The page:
Meanwhile, much of urban America has seen a remarkable shift in fortune. Beginning in the 1960’s and 1970’s, urban areas began to face challenges relating to “white flight” and changes in the broader economy. During that time infrastructure crumbled, crime spiked, and disinvestment by state governments sapped the lifeblood of cities. High levels of urban poverty during this period was a persistent problem.

Beginning in the mid-1990s, these trend lines began to reverse. Rising rates of university attendance corresponded with a steady growth in interest in America’s cities. Young people with college degrees and skilled professionals have flocked to San Francisco, Washington, D.C., Boston, and other cities. Accompanying these newcomers, has often been a rejuvenation of the city center that attracts new businesses and other amenities simply not found in rural areas. Even Detroit, often a poster child for the decline of America’s cities, has had some success in revamping its downtown and building a budding arts scene.

Over the years, the Democratic Party has come to be almost entirely associated with urban areas and has sought to appeal to this subset of voters. This is a remarkable reversal for a party that historically acquired substantial support from rural voters, especially in the south and Rust Belt. While Democrats do still maintain a large constituency among unionized trades and small towns in the Rust Belt, this connection has slowly weakened as rates of unionization have declined.

Despite these divisions there is a path forward that would help ease the pain of rural areas, all the while contributing to a nationwide blueprint that would be of benefit to urban areas. While there is a deep divide on a variety of issues among red and blue voters, there is widespread agreement on infrastructure. Both Republicans and Democrats are eager for investments in America’s roads, bridges, and railroads. Indeed, there is a momentous opportunity to lay the groundwork for the new cutting-edge technologies of tomorrow such as self-driving vehicles, smart and efficient energy grids, and solar technologies that could easily power homes and businesses.

The deployment of such a far-reaching infrastructure plan would employ thousands of new workers across the political spectrum and position America to better compete economically on the global stage. Moreover, any potential health care overhaul must expand funds for drug treatment programs in many of these devastated communities. There also must be a return to emphasizing the merits of vocational training and apprenticeship programs. Small communities as well as cities facing a lack of plumbers and welders would be well served by such a development. In addition, grants for downtown revitalization and greater support must be given to small businesses in economically distressed areas.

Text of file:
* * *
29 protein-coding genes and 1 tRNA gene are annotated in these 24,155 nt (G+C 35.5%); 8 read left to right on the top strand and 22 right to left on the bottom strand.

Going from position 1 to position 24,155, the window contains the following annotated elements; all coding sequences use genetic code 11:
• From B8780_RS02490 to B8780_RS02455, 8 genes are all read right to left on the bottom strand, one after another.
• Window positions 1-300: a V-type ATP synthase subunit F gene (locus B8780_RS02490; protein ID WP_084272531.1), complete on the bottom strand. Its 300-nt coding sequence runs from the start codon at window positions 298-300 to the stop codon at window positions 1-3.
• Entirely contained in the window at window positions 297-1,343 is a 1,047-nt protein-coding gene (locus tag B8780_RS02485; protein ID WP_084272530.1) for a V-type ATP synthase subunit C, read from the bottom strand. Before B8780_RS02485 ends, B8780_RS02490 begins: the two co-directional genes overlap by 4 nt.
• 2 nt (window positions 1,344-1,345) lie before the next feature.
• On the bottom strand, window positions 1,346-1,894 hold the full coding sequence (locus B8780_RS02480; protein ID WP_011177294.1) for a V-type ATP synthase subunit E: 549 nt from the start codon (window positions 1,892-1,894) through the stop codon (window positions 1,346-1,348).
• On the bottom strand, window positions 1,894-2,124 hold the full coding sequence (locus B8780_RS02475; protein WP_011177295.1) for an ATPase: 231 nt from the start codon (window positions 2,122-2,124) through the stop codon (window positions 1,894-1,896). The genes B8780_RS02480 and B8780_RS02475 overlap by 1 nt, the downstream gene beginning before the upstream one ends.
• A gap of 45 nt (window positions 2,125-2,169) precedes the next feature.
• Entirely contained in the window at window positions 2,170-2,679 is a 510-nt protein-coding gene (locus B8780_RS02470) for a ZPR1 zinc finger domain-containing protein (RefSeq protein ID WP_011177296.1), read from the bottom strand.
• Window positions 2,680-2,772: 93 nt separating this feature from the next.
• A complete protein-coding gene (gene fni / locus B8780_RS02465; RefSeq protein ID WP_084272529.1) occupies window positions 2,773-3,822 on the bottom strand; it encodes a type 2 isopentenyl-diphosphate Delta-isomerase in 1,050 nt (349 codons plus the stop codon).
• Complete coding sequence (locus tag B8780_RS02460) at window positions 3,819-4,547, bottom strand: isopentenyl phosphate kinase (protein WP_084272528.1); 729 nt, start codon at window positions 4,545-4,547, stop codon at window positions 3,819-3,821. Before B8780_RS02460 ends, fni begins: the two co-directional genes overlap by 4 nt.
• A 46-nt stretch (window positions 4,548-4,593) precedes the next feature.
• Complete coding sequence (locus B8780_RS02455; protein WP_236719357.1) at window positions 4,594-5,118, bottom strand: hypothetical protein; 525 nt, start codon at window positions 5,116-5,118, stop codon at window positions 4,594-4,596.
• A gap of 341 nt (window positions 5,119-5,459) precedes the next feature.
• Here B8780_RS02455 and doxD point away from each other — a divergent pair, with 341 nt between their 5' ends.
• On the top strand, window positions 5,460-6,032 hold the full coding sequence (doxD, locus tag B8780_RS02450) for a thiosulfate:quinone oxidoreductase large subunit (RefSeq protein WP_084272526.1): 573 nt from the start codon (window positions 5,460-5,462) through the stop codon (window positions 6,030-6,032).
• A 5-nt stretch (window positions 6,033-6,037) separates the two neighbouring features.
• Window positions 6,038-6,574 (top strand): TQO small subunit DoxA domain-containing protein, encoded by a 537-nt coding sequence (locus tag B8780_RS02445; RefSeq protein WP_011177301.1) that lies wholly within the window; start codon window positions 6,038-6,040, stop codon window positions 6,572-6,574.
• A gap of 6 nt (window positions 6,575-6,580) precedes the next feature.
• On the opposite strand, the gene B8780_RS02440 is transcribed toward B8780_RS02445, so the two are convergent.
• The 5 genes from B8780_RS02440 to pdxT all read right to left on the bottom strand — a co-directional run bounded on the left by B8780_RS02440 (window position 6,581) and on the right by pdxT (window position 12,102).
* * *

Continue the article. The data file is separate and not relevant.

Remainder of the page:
In the 2016 presidential race, Hillary Clinton was able to win decisively in urban areas, but still lost due to a surge of rural and suburban voters. In a broad sense, the Democratic Party has proved ineffective in reaching many of these voters leading to a rapid loss of power in the US House of Representatives and state governorships. The election of Trump in November was a warning to the Washington establishment that rural voters are a force that must be engaged and not forgotten. Inevitably, some will argue that these rural areas cannot be saved. That may be true. However, simply abandoning rural areas to destitution and despair is also not a solution. Failure to address their concerns will ensure that the United States faces deeper political divisions and uncertainties in the years to come.

About Courtland Matthews 11 Articles
Courtland is a third semester student at Yonsei University Graduate School of International Studies (GSIS) within the international cooperation program (PIC). Before arriving in Korea, he worked as a paralegal at the global immigration law firm Berry, Appleman & Leiden LLP. Courtland has interned with a number of organizations and groups in the past including the Woodrow Wilson International Center for Scholars, the White House, the Project on Middle East Democracy, the Center for International Understanding, and the North Carolina General Assembly. Over the years he has travelled widely in Western Europe and East Asia. Courtland graduated Magna Cum Laude from North Carolina State University, with a BA in International Studies. His research interests include sustainable development policy and urban planning issues specifically in regards to East Asia.